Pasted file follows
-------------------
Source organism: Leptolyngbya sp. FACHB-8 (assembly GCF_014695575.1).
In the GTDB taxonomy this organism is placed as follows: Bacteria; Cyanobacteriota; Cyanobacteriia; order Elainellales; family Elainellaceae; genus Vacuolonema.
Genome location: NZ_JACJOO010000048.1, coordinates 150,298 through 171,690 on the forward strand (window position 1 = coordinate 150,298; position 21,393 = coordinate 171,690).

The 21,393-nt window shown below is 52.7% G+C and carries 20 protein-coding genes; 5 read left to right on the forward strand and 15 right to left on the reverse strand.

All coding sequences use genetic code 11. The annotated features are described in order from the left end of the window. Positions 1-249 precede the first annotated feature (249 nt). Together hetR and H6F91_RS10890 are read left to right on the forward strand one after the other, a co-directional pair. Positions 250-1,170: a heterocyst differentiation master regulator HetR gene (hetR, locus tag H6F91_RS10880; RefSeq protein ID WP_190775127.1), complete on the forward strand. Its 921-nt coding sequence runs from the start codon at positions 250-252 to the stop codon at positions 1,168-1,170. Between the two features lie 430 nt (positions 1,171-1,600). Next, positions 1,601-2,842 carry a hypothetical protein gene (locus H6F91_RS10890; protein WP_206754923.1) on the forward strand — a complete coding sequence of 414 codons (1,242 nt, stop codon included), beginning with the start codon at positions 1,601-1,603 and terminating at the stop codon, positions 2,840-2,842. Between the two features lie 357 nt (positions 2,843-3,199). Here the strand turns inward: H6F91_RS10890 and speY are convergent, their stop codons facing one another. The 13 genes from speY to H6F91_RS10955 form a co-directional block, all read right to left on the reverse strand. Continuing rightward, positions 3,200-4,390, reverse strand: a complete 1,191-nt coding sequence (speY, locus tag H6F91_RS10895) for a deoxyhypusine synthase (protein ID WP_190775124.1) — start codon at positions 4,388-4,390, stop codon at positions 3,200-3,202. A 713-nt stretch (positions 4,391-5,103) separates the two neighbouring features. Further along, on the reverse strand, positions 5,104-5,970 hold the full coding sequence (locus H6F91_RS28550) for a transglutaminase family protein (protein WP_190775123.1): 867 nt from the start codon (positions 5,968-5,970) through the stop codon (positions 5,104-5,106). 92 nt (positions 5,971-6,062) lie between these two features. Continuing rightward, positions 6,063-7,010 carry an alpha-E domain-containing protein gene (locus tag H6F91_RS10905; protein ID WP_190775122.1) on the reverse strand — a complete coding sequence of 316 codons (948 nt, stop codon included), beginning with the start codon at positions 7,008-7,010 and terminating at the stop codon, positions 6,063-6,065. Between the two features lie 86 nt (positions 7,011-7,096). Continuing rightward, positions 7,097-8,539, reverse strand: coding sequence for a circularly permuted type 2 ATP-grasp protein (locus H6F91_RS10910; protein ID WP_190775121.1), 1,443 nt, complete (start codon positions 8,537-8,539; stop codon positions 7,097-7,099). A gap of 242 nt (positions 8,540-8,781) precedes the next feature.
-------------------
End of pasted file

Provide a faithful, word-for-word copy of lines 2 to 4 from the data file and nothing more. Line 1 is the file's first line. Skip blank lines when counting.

In the GTDB taxonomy this organism is placed as follows: Bacteria; Cyanobacteriota; Cyanobacteriia; order Elainellales; family Elainellaceae; genus Vacuolonema.
Genome location: NZ_JACJOO010000048.1, coordinates 150,298 through 171,690 on the forward strand (window position 1 = coordinate 150,298; position 21,393 = coordinate 171,690).

The 21,393-nt window shown below is 52.7% G+C and carries 20 protein-coding genes; 5 read left to right on the forward strand and 15 right to left on the reverse strand.